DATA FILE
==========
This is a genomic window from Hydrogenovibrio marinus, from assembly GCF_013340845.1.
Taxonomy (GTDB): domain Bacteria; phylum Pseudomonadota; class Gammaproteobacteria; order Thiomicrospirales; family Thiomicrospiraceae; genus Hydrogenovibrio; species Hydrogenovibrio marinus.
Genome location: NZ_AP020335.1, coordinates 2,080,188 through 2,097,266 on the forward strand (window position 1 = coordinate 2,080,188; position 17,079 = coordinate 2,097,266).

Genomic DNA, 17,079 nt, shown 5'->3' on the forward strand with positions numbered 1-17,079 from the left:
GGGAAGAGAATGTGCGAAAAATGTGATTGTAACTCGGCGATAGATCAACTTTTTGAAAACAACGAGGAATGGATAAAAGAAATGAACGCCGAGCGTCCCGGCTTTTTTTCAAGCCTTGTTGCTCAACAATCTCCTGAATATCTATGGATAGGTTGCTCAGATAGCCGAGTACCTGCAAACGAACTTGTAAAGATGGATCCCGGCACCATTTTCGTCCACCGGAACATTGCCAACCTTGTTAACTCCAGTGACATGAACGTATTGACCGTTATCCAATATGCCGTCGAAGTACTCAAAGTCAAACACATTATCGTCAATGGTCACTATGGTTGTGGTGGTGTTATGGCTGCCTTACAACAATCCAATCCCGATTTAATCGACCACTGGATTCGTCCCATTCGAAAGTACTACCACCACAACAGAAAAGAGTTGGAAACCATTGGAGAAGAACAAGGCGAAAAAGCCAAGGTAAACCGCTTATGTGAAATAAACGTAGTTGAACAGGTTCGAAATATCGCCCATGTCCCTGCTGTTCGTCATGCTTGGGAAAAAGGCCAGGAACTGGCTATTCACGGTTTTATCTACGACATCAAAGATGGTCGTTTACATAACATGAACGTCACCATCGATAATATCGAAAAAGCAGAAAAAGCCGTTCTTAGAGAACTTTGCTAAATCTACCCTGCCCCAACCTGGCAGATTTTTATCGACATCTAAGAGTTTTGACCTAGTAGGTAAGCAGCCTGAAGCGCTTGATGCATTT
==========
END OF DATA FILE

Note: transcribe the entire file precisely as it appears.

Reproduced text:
This is a genomic window from Hydrogenovibrio marinus, from assembly GCF_013340845.1.
Taxonomy (GTDB): domain Bacteria; phylum Pseudomonadota; class Gammaproteobacteria; order Thiomicrospirales; family Thiomicrospiraceae; genus Hydrogenovibrio; species Hydrogenovibrio marinus.
Genome location: NZ_AP020335.1, coordinates 2,080,188 through 2,097,266 on the forward strand (window position 1 = coordinate 2,080,188; position 17,079 = coordinate 2,097,266).

Genomic DNA, 17,079 nt, shown 5'->3' on the forward strand with positions numbered 1-17,079 from the left:
GGGAAGAGAATGTGCGAAAAATGTGATTGTAACTCGGCGATAGATCAACTTTTTGAAAACAACGAGGAATGGATAAAAGAAATGAACGCCGAGCGTCCCGGCTTTTTTTCAAGCCTTGTTGCTCAACAATCTCCTGAATATCTATGGATAGGTTGCTCAGATAGCCGAGTACCTGCAAACGAACTTGTAAAGATGGATCCCGGCACCATTTTCGTCCACCGGAACATTGCCAACCTTGTTAACTCCAGTGACATGAACGTATTGACCGTTATCCAATATGCCGTCGAAGTACTCAAAGTCAAACACATTATCGTCAATGGTCACTATGGTTGTGGTGGTGTTATGGCTGCCTTACAACAATCCAATCCCGATTTAATCGACCACTGGATTCGTCCCATTCGAAAGTACTACCACCACAACAGAAAAGAGTTGGAAACCATTGGAGAAGAACAAGGCGAAAAAGCCAAGGTAAACCGCTTATGTGAAATAAACGTAGTTGAACAGGTTCGAAATATCGCCCATGTCCCTGCTGTTCGTCATGCTTGGGAAAAAGGCCAGGAACTGGCTATTCACGGTTTTATCTACGACATCAAAGATGGTCGTTTACATAACATGAACGTCACCATCGATAATATCGAAAAAGCAGAAAAAGCCGTTCTTAGAGAACTTTGCTAAATCTACCCTGCCCCAACCTGGCAGATTTTTATCGACATCTAAGAGTTTTGACCTAGTAGGTAAGCAGCCTGAAGCGCTTGATGCATTT